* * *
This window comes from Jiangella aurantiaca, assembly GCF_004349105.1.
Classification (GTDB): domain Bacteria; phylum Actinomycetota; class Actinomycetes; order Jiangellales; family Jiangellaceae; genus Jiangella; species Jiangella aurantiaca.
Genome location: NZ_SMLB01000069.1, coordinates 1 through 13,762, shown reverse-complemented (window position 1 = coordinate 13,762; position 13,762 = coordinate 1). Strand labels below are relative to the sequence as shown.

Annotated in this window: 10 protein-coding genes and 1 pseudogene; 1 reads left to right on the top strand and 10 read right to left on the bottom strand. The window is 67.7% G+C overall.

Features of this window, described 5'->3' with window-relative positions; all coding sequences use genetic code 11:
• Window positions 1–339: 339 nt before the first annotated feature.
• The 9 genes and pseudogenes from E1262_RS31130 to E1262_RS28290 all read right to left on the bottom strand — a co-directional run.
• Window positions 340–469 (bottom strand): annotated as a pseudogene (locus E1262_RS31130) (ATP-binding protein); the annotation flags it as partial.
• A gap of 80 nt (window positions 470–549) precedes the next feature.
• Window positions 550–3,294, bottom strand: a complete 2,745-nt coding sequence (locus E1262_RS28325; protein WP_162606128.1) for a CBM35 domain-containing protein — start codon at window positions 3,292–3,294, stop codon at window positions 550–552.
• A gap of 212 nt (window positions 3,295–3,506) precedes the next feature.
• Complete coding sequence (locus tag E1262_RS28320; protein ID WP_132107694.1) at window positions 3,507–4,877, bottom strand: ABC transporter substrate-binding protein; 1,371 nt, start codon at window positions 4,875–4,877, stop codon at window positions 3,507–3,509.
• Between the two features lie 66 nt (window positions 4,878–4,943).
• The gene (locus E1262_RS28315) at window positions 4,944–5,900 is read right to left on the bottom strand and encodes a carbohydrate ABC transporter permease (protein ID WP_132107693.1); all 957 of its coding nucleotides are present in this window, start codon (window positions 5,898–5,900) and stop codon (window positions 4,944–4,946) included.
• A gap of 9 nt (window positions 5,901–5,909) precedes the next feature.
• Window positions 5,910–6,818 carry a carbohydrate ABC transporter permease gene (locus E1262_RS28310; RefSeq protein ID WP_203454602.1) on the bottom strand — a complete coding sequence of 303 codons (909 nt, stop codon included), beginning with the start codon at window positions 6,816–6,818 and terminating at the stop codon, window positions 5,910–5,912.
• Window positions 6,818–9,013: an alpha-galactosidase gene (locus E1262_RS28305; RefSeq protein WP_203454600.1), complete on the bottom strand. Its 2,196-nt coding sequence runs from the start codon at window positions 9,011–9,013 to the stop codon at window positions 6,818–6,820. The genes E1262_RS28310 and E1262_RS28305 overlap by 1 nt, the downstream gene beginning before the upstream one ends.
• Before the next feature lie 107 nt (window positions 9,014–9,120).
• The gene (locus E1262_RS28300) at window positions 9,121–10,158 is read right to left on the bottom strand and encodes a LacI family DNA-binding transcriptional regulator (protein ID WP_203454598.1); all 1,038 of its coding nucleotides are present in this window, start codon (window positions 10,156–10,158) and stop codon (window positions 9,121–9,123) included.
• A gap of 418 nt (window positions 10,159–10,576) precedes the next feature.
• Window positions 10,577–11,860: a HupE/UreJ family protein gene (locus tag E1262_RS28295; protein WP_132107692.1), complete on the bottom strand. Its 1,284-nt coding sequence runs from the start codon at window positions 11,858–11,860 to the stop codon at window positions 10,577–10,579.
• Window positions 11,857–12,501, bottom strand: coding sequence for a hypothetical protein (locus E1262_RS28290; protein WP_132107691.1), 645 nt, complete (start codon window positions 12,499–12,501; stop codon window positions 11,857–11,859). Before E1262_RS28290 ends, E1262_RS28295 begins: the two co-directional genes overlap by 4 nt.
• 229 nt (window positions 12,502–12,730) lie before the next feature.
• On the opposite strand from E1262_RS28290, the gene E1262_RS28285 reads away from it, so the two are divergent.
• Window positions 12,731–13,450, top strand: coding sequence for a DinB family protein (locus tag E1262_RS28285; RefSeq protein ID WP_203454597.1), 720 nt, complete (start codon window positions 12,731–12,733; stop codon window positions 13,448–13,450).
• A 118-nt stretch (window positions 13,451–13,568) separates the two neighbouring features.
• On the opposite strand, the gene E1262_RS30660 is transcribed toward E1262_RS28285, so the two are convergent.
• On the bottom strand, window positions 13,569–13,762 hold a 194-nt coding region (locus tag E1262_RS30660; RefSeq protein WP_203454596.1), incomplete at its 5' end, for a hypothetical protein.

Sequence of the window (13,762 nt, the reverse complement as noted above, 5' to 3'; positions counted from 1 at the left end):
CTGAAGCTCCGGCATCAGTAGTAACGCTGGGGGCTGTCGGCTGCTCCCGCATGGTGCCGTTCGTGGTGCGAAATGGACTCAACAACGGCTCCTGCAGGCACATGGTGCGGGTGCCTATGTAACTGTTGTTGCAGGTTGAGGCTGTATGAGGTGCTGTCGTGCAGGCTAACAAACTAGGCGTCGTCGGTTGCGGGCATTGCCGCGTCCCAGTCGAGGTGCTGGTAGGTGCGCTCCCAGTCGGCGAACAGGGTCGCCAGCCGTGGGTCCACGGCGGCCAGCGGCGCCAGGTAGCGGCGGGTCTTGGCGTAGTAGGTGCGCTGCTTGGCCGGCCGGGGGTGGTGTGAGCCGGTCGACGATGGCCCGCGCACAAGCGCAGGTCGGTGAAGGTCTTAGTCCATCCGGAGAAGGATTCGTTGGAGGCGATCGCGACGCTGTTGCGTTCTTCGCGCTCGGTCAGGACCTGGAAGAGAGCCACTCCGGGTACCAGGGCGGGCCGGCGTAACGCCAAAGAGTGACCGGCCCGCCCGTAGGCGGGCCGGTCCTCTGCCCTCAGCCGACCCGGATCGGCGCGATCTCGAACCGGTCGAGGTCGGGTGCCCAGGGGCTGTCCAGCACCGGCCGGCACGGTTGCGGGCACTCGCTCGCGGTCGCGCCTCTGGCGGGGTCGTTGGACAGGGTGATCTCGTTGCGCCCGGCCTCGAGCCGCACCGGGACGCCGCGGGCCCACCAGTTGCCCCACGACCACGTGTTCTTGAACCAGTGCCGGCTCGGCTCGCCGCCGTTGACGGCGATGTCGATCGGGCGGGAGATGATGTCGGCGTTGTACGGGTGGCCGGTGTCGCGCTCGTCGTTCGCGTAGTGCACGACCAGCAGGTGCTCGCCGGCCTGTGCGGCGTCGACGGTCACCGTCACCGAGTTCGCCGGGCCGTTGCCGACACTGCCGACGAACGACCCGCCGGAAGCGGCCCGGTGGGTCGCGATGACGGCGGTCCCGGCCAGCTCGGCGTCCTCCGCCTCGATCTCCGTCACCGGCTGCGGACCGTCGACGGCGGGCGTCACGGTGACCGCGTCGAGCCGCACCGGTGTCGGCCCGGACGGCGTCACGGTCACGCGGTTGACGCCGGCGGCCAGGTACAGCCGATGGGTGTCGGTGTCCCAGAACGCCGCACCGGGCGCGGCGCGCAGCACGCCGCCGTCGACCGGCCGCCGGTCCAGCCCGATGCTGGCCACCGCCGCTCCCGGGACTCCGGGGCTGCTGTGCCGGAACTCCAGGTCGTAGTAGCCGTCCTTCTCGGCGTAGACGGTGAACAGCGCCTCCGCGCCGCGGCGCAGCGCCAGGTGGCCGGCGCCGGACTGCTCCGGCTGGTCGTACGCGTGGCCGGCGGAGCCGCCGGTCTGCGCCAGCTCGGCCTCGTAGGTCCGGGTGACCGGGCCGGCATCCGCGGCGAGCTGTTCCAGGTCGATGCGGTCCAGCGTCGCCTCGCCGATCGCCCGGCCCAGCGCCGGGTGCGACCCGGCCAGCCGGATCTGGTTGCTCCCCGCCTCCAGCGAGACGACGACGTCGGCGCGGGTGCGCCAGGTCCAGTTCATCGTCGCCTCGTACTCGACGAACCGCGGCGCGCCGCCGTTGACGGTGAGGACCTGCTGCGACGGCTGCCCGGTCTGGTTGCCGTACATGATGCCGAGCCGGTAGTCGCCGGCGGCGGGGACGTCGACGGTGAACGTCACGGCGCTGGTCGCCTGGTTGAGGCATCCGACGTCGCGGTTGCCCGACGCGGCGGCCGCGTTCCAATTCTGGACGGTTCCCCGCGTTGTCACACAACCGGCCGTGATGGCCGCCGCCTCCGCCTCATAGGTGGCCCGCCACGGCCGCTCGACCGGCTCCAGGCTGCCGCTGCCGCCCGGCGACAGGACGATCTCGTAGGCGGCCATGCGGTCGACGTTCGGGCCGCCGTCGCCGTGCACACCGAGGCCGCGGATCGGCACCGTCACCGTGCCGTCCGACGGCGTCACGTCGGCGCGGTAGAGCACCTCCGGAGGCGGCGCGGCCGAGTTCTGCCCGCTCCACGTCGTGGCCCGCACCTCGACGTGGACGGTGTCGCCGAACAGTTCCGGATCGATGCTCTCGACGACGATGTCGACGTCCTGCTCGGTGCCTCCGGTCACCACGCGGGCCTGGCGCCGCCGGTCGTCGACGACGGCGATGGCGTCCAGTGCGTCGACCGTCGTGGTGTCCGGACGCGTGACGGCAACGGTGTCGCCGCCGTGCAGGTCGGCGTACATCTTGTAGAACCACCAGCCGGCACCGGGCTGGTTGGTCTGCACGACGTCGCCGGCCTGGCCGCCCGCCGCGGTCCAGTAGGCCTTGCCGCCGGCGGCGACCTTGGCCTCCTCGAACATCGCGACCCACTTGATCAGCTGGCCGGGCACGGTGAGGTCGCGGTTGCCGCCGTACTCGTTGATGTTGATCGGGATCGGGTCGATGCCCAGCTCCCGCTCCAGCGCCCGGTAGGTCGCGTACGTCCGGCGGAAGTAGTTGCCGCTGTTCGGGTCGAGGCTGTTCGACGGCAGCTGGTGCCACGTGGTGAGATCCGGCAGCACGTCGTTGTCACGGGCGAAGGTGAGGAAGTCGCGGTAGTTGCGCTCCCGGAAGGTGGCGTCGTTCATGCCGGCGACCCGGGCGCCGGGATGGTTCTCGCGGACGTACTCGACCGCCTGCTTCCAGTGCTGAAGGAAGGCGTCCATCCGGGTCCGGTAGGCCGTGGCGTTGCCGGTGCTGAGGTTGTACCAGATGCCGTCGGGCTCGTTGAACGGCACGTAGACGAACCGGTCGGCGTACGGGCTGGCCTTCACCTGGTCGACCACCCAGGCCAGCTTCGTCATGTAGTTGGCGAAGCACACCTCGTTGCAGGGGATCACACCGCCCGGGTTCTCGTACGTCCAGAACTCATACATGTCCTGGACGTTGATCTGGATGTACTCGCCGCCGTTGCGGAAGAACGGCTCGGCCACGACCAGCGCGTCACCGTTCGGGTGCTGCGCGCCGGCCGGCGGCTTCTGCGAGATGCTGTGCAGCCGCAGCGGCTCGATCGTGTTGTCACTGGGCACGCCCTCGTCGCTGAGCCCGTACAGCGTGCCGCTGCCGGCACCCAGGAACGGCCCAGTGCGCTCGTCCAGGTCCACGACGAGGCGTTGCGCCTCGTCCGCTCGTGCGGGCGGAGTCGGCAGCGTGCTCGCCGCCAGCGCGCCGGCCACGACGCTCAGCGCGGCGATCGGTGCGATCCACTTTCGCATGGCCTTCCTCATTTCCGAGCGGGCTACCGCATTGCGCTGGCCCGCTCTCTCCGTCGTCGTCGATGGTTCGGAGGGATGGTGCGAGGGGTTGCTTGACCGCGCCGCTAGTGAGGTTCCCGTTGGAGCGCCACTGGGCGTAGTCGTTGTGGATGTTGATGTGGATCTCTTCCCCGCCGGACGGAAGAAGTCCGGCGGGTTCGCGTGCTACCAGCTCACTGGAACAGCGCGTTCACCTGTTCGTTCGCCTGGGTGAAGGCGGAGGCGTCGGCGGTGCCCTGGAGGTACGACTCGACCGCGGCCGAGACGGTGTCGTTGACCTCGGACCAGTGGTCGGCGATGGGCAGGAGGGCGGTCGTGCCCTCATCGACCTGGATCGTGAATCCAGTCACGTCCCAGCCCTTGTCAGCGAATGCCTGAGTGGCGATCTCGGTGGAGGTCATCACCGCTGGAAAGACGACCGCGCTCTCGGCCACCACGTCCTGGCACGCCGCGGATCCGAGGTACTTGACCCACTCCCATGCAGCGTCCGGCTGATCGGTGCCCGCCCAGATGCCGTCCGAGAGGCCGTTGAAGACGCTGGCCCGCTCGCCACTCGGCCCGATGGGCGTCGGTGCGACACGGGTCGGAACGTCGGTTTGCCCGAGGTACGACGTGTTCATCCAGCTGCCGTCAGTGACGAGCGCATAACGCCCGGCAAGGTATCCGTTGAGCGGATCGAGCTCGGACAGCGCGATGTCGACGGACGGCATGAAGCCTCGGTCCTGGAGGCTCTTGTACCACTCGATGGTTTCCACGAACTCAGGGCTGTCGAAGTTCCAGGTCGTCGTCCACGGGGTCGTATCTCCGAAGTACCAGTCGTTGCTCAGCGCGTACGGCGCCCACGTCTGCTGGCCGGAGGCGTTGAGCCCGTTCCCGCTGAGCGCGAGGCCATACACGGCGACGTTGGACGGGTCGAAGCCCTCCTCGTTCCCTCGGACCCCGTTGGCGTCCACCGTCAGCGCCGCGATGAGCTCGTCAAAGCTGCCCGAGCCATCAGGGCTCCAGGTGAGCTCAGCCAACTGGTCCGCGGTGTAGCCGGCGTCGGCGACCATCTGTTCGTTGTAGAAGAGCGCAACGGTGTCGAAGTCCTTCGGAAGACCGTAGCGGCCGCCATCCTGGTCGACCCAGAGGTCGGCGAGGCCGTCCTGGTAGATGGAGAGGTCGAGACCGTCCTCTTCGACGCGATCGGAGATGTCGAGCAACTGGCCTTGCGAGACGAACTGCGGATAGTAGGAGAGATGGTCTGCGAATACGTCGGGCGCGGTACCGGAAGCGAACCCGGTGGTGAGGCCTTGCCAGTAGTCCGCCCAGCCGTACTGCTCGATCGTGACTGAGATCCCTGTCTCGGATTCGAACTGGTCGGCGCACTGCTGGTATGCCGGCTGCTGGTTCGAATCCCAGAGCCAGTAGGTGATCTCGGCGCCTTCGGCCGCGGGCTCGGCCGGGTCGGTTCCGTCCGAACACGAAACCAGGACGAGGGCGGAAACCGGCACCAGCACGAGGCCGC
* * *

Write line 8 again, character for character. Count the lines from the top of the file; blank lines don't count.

• Window positions 340–469 (bottom strand): annotated as a pseudogene (locus E1262_RS31130) (ATP-binding protein); the annotation flags it as partial.